I am hopelessly sentimental at the best of times and my interest in perfume provides me with endless opportunities to bath in this gooey sentiment. For me, travel is also a passion and often when I smell a fragrance purchased abroad, it has the power to take me back to the places I visited. Experience has taught me that this type of olfactory connection can be unpredictable. I intended Tom Ford’s Neroli Portofino to be my “Moroccan holiday scent” but for whatever reason, images of that trip do not flash before my eyes when I smell this opulent Eau de Cologne-inspired scent. Unintentionally I purchased a bottle of Chanel’s Sycomore during my first trip to New York, 6 years ago. To this day, the smell of Sycomore takes my mind back to that summer holiday. Like the days before digital photography when you never knew what your holiday snaps had captured until the roll of film came back from the developer, it’s after the arrival home when it dawns on me which of the fragrances I was travelling with has made a permanent impression. Last year I was again in New York and interestingly, despite buying numerous bottles of perfume, … Read More »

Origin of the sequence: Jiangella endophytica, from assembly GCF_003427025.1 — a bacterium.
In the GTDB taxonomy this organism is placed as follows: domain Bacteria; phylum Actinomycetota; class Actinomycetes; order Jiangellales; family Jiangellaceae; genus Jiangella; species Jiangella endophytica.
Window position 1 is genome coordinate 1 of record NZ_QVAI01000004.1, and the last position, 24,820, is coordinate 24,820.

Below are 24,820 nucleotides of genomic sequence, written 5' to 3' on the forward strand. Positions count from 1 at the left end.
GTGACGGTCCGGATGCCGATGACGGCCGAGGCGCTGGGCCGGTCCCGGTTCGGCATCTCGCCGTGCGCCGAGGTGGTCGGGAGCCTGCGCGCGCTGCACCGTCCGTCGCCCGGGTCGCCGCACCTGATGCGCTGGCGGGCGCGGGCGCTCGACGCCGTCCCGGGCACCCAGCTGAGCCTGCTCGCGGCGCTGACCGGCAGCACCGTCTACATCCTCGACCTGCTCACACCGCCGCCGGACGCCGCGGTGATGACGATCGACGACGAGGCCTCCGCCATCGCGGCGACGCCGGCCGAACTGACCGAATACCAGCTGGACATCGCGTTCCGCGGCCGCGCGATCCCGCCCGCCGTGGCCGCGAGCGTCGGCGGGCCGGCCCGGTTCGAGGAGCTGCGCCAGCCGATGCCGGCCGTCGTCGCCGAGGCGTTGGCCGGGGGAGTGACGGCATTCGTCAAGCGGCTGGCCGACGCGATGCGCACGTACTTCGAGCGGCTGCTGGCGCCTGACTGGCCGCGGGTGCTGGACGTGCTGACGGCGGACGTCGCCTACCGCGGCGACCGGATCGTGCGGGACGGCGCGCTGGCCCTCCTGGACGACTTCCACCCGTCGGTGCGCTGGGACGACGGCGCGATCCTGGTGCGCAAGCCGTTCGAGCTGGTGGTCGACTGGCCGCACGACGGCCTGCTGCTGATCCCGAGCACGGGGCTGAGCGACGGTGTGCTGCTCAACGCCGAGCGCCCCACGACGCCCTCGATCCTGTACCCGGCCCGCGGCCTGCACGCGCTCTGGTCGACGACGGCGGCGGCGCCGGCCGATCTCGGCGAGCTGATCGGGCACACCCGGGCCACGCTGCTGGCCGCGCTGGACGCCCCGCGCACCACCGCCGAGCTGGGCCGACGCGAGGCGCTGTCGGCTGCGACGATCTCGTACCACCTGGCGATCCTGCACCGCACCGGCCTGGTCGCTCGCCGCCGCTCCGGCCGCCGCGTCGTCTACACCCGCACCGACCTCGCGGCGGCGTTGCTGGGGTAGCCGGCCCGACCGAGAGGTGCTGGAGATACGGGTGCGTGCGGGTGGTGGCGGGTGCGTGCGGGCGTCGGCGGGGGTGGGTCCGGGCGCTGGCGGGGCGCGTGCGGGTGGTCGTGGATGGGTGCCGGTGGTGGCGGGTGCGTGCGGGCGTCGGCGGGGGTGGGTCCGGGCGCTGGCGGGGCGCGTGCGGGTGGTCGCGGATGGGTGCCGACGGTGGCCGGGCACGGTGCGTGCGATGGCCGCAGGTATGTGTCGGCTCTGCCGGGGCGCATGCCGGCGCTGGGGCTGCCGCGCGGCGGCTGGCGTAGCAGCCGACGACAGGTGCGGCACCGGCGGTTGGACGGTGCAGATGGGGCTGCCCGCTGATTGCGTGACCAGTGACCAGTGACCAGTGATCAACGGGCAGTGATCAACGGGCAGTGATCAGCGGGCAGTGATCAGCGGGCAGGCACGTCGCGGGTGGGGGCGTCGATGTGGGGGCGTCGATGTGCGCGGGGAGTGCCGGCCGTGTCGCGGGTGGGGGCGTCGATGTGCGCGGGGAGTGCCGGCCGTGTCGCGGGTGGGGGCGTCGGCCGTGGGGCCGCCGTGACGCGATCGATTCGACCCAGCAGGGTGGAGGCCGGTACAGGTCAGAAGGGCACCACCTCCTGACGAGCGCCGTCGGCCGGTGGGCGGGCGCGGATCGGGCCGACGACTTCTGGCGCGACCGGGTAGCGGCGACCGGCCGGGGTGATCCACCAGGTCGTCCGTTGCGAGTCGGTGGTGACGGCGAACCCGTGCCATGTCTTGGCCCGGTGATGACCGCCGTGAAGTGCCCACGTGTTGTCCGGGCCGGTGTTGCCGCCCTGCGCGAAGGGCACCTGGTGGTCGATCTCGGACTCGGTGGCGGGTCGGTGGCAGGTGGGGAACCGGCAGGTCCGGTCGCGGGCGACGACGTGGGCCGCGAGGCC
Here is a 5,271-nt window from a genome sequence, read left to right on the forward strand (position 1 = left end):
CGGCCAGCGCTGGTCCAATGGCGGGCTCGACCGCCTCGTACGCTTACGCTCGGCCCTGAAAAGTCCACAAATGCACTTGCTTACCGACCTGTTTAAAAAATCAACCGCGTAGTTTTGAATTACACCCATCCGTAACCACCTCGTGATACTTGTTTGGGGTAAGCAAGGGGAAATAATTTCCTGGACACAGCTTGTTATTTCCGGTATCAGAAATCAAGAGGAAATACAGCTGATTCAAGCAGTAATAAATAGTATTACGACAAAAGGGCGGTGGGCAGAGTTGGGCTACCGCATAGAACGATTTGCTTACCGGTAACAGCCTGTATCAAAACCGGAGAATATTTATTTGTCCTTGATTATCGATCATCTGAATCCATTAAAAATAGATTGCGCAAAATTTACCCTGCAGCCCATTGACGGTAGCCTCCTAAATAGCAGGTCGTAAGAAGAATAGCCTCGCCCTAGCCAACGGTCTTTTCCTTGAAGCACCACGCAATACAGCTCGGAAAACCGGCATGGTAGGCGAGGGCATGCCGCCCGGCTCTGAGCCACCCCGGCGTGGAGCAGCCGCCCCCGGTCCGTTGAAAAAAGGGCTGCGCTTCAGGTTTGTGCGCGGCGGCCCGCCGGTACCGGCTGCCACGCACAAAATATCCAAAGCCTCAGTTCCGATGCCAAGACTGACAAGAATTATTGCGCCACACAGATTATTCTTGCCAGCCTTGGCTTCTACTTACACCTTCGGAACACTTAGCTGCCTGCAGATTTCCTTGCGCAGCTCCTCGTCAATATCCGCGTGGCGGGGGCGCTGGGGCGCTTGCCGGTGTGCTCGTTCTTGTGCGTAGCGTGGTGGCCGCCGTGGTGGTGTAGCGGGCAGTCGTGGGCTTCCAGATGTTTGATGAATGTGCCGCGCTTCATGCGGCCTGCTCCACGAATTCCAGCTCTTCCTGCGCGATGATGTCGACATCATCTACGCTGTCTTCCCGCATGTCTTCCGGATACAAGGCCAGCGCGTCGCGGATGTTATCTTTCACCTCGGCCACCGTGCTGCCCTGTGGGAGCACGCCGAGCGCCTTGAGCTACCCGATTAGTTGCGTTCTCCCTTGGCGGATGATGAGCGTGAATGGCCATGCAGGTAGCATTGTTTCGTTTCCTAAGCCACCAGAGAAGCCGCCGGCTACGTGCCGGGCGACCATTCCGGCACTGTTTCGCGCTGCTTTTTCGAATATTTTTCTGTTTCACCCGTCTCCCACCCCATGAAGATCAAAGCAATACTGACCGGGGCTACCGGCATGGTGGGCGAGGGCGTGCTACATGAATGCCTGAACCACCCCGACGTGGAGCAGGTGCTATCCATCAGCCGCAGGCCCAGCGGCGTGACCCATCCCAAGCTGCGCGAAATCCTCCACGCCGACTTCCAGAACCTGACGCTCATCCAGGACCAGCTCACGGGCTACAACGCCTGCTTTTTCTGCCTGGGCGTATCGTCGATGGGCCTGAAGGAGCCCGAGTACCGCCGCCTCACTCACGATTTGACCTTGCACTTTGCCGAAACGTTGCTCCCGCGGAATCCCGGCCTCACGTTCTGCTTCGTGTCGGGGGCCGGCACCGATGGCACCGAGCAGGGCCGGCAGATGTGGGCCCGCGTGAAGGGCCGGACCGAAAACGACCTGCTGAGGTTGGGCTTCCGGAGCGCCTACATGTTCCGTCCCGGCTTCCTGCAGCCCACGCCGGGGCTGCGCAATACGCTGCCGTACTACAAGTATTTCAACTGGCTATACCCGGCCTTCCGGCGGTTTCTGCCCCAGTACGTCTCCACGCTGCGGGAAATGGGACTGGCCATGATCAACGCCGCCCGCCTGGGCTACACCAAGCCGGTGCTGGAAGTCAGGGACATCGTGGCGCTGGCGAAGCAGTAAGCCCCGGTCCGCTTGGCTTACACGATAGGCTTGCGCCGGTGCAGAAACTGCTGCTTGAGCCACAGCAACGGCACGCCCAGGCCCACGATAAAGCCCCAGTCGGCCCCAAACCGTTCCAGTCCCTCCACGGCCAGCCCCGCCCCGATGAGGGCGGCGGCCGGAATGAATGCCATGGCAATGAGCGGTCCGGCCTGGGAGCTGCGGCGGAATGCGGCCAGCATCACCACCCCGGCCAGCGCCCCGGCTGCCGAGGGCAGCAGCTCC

Penhaligon’s – Iris Prima

Posted on June 5th, by What Men Should Smell Like in M - R, My Collection, Woods. 2 comments